Lithium ion batteries are currently the core of energy storage. Although alternatives based on sodium and magnesium, have been explored for quite some time, no technology is able to compete just yet. In any normal circumstances this would not have been such a big problem as Li-ion batteries are serving their purpose relatively successfully.
But the reality is, lithium is not a highly abundant element, in fact it is exactly the opposite- it occurs in only 0.002% of the Earth’s crust. In addition, it is highly toxic, still very difficult to recycle, and it comes at quite a price.
With all this in mind, it is more than reasonable for scientists and technology developers to seek for alternative elements that can serve the same purpose but without the environmental impact, and the steep cost. What is more interesting, however, is that everybody seems to have focused on the usual suspects (sodium, magnesium, etc.), neglecting one very key element that was pronounced “not suitable” nearly a century ago, and forgotten ever since- potassium.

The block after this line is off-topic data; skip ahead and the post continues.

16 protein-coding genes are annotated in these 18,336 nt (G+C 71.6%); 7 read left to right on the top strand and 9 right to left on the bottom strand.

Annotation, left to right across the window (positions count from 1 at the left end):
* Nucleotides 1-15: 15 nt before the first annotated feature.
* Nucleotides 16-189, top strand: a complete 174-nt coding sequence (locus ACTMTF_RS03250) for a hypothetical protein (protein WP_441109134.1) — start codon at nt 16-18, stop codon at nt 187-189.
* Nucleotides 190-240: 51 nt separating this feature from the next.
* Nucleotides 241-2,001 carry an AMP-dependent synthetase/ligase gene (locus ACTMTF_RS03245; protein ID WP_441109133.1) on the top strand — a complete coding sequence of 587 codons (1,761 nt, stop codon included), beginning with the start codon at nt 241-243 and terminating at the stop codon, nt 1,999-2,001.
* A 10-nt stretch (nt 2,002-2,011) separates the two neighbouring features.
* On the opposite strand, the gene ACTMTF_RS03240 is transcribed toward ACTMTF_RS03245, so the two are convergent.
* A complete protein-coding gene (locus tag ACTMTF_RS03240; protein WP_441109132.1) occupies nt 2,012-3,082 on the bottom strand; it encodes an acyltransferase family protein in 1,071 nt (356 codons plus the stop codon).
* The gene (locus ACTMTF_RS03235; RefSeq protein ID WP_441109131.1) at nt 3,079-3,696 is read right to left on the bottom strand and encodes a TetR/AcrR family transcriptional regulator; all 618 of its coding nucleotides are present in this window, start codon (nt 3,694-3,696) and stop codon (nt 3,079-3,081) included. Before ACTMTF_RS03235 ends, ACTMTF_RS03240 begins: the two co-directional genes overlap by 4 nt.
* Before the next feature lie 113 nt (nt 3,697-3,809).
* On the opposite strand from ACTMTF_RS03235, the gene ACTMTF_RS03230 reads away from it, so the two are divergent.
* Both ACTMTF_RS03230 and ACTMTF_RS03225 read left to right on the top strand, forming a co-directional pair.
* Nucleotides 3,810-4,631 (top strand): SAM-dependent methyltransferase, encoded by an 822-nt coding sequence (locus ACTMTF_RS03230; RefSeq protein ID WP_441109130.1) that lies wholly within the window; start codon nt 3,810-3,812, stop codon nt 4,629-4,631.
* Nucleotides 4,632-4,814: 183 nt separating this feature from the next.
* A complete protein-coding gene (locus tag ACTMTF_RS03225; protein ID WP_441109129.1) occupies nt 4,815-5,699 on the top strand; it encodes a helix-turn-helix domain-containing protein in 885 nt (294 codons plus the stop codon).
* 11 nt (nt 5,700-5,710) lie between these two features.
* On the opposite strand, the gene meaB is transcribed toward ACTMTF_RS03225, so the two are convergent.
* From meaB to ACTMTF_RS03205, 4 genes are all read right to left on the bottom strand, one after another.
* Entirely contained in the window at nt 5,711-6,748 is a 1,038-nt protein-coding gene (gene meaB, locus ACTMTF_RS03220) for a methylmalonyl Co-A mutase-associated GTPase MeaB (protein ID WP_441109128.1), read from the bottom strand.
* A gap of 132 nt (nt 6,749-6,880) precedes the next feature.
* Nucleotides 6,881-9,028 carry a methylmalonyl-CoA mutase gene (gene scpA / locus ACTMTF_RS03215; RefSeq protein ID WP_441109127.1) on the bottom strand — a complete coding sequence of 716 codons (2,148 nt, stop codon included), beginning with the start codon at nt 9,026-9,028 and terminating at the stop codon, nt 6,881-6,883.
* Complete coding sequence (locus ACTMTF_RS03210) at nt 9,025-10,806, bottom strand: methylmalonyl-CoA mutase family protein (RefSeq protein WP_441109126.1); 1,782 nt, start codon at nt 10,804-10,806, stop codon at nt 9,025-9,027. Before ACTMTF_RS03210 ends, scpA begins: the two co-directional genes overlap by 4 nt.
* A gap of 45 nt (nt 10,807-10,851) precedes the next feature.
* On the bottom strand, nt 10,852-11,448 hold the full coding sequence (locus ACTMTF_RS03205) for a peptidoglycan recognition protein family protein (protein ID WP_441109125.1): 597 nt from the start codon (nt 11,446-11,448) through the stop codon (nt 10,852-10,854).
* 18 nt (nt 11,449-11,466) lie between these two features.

A team of scientists from the Oregon State University, supported by the U.S, Department of Energy, decided to wake up the ghost and test the assumption made back in 1932 that potassium and graphite (or other bulk carbon) anodes will not work. Surprisingly to some, the assumption was proven wrong.
Published in the Journal of the American Chemical Society, the study conducted by Xiulei (David) Ji and team shows that the highly abundant and cheap element can in fact work effectively in an energy storage system and in combination with the graphite anode. The preliminary tests have not yet resulted in competitive performance of the technology against Li-ion, however the potential is great.
The authors have already applied for a patent on their technology, and are extremely surprised that no one has picked up this line of research for more than 80 years. They are hopeful that the technology will revolutionize energy storage, and currently seek for partners and investors that will help them demonstrate this to the public by making the technology commercial.
Image (c) Oregon State University